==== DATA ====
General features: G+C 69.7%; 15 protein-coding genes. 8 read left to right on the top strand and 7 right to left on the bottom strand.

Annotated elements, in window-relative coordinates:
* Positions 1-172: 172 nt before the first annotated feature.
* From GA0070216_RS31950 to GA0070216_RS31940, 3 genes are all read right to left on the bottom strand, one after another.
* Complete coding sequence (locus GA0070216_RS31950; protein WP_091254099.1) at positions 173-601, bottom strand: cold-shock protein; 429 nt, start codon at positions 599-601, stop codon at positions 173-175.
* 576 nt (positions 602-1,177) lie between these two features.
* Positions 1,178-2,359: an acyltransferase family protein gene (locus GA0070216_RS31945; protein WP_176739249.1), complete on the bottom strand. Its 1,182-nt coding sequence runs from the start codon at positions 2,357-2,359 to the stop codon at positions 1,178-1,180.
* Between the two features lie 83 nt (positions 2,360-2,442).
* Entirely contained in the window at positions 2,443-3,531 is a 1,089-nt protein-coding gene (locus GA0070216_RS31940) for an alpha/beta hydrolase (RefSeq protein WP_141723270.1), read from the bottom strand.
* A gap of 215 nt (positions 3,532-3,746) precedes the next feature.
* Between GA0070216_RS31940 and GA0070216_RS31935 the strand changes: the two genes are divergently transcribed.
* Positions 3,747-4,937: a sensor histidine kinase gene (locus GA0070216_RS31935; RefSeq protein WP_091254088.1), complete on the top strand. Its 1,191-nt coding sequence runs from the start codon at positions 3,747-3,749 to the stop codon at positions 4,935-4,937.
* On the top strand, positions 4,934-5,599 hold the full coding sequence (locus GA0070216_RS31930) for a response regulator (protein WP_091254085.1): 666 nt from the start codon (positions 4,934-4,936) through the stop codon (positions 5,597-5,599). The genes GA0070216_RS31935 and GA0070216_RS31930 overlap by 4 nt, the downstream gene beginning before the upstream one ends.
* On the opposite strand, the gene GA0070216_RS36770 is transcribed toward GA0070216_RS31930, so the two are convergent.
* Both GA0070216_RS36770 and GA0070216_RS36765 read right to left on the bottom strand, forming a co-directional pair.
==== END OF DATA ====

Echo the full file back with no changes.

General features: G+C 69.7%; 15 protein-coding genes. 8 read left to right on the top strand and 7 right to left on the bottom strand.

Annotated elements, in window-relative coordinates:
* Positions 1-172: 172 nt before the first annotated feature.
* From GA0070216_RS31950 to GA0070216_RS31940, 3 genes are all read right to left on the bottom strand, one after another.
* Complete coding sequence (locus GA0070216_RS31950; protein WP_091254099.1) at positions 173-601, bottom strand: cold-shock protein; 429 nt, start codon at positions 599-601, stop codon at positions 173-175.
* 576 nt (positions 602-1,177) lie between these two features.
* Positions 1,178-2,359: an acyltransferase family protein gene (locus GA0070216_RS31945; protein WP_176739249.1), complete on the bottom strand. Its 1,182-nt coding sequence runs from the start codon at positions 2,357-2,359 to the stop codon at positions 1,178-1,180.
* Between the two features lie 83 nt (positions 2,360-2,442).
* Entirely contained in the window at positions 2,443-3,531 is a 1,089-nt protein-coding gene (locus GA0070216_RS31940) for an alpha/beta hydrolase (RefSeq protein WP_141723270.1), read from the bottom strand.
* A gap of 215 nt (positions 3,532-3,746) precedes the next feature.
* Between GA0070216_RS31940 and GA0070216_RS31935 the strand changes: the two genes are divergently transcribed.
* Positions 3,747-4,937: a sensor histidine kinase gene (locus GA0070216_RS31935; RefSeq protein WP_091254088.1), complete on the top strand. Its 1,191-nt coding sequence runs from the start codon at positions 3,747-3,749 to the stop codon at positions 4,935-4,937.
* On the top strand, positions 4,934-5,599 hold the full coding sequence (locus GA0070216_RS31930) for a response regulator (protein WP_091254085.1): 666 nt from the start codon (positions 4,934-4,936) through the stop codon (positions 5,597-5,599). The genes GA0070216_RS31935 and GA0070216_RS31930 overlap by 4 nt, the downstream gene beginning before the upstream one ends.
* On the opposite strand, the gene GA0070216_RS36770 is transcribed toward GA0070216_RS31930, so the two are convergent.
* Both GA0070216_RS36770 and GA0070216_RS36765 read right to left on the bottom strand, forming a co-directional pair.